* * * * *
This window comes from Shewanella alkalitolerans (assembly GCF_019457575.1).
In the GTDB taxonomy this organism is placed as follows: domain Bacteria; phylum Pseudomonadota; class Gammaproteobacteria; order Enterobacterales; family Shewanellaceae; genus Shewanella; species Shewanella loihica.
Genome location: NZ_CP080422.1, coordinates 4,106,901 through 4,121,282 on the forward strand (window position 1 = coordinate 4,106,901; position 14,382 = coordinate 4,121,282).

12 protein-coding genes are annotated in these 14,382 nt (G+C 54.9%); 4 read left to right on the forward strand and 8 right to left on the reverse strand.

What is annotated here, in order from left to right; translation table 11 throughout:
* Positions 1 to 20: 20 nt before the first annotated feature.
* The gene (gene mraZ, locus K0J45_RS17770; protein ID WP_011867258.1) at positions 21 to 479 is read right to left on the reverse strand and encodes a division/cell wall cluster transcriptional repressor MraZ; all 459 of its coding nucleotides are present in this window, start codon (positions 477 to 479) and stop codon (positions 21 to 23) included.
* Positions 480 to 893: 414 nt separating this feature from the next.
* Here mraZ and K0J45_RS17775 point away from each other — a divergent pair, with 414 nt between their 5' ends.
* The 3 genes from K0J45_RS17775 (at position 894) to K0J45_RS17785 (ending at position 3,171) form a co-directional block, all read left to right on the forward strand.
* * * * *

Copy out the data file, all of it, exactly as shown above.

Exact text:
This window comes from Shewanella alkalitolerans (assembly GCF_019457575.1).
In the GTDB taxonomy this organism is placed as follows: domain Bacteria; phylum Pseudomonadota; class Gammaproteobacteria; order Enterobacterales; family Shewanellaceae; genus Shewanella; species Shewanella loihica.
Genome location: NZ_CP080422.1, coordinates 4,106,901 through 4,121,282 on the forward strand (window position 1 = coordinate 4,106,901; position 14,382 = coordinate 4,121,282).

12 protein-coding genes are annotated in these 14,382 nt (G+C 54.9%); 4 read left to right on the forward strand and 8 right to left on the reverse strand.

What is annotated here, in order from left to right; translation table 11 throughout:
* Positions 1 to 20: 20 nt before the first annotated feature.
* The gene (gene mraZ, locus K0J45_RS17770; protein ID WP_011867258.1) at positions 21 to 479 is read right to left on the reverse strand and encodes a division/cell wall cluster transcriptional repressor MraZ; all 459 of its coding nucleotides are present in this window, start codon (positions 477 to 479) and stop codon (positions 21 to 23) included.
* Positions 480 to 893: 414 nt separating this feature from the next.
* Here mraZ and K0J45_RS17775 point away from each other — a divergent pair, with 414 nt between their 5' ends.
* The 3 genes from K0J45_RS17775 (at position 894) to K0J45_RS17785 (ending at position 3,171) form a co-directional block, all read left to right on the forward strand.